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British climber becomes latest to die on Everest | World News



A British climber has become the latest to die on Mount Everest – where 10 people are said to have died in the last few weeks.

Dozens of climbers have been making the assault on the summit in the narrow window of opportunity when weather conditions are good enough.

The Briton is reported to have made the top of the world’s highest mountain but died 150 metres (almost 500ft) below on his way back down.

He was named by Nepal’s Department of Tourism director Meera Acharya as Robin Fisher.

Mr Fisher’s partner, Kristyn Carriere, who went with him to Everest Base Camp before leaving him to climb with an organised trekking group, said on Facebook: “He got his goal. My heart is broken. It was his ultimate challenge.”

His death brings to at least 20 the number killed in the spring season while climbing mountains above 8,000 metres, of which Everest is one of several.

Murari Sharma, managing director at Everest Pariwar Treks, told the Kathmandu-based newspaper the climber was part of the six-member expedition led by Dani Fuller.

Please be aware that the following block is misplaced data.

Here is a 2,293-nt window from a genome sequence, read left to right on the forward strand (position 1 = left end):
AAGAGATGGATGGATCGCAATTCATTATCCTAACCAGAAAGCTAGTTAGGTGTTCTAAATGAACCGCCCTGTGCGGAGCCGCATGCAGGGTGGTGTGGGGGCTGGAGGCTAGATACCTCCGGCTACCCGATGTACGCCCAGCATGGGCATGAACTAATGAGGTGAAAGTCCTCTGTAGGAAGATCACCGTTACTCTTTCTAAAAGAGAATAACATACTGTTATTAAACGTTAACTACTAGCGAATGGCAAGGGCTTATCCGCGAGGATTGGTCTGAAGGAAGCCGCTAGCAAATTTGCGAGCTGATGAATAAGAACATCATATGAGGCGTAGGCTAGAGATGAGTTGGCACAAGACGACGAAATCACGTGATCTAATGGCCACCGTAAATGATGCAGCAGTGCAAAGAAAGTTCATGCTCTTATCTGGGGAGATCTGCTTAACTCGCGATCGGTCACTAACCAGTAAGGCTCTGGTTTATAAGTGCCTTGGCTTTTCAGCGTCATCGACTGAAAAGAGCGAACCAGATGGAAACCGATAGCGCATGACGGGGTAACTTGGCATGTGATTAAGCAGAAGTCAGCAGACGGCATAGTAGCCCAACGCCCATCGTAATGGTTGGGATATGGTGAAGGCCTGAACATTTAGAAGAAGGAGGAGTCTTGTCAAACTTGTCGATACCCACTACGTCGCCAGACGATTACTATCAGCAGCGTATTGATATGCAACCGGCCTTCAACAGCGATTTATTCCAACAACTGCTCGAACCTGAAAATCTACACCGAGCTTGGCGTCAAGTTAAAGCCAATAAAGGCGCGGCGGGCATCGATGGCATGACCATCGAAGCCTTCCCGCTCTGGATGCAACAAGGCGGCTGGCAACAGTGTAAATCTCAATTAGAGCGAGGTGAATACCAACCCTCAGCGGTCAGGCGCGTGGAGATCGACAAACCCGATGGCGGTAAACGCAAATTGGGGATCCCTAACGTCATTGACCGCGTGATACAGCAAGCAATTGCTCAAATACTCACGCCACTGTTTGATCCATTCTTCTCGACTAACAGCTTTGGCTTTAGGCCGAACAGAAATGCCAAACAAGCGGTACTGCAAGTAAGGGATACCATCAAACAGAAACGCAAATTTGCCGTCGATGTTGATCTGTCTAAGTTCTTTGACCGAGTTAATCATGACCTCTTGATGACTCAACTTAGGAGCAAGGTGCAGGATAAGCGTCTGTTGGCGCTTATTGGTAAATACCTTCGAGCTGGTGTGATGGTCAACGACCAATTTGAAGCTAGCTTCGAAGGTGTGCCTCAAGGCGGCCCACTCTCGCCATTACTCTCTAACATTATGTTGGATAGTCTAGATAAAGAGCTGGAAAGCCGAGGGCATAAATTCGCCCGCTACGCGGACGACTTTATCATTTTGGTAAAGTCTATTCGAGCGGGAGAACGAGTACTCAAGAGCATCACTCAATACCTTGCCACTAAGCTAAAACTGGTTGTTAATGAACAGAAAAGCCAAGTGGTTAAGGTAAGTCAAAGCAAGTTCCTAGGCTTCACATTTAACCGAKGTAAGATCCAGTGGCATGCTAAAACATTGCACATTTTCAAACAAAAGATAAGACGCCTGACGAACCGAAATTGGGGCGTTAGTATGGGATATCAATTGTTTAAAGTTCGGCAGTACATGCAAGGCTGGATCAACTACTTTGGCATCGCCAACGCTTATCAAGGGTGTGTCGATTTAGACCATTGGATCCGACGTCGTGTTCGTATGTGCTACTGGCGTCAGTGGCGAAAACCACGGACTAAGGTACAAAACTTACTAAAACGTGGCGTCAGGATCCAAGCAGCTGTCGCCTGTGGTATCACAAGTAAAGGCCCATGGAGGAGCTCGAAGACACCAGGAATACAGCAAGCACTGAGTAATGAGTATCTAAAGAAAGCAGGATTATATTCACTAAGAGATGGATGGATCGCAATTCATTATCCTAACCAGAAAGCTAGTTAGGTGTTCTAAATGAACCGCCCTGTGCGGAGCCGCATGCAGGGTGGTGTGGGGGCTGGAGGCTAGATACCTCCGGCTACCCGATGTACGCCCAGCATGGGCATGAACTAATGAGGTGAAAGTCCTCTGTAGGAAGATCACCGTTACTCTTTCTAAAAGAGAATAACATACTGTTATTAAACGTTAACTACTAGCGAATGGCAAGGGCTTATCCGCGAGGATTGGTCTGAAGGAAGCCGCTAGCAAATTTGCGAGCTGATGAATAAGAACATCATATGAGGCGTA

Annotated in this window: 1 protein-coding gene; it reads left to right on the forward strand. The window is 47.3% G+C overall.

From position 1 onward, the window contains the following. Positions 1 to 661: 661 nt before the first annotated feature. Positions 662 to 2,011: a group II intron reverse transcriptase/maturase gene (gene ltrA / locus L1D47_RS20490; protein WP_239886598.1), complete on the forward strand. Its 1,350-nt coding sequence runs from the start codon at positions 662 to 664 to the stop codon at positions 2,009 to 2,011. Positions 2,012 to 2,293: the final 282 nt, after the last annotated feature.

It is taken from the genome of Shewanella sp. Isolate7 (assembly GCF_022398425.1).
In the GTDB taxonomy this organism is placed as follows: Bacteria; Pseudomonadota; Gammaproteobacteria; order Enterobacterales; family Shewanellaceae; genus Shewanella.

A search for Seamus Lawless was called off on Friday after he went missing last week. Pic: GoFundMe
Seamus Lawless died after achieving a ‘lifelong dream’ to climb the mountain. Pic: GoFundMe

Mr Sharma told the paper: “The climbers along with his sherpa guide made it to the summit at around 8.30am.”

He added that the climber died below the summit while a sherpa guide had also complained of illness and been rescued at a the lower camp.

The reports come after a picture emerged showing queuing to reach the top of the mountain, in a region that is known as the “roof of the world”.

For many people interested in climbing, Everest has become a serious ambition, with many trekking firms offering to help people achieve their goals, and reaching to the highest point on earth is no longer restricted to professional mountaineers.

Irishman Kevin Hynes, 56, died in his tent in the early hours of Friday at a height of 7,000 metres.

The father-of-two had texted friends the day before to say the expedition was “proving the most fun he had had”.

His death comes a week after fellow Irishman Seamus Lawless, from Bray, Co Wicklow, fell as he was descending from the peak, having achieved his “lifelong dream” to scale the mountain.

A search operation was launched to find Mr Lawless, but his family said in a statement on Friday the mission had been called off due to adverse weather.

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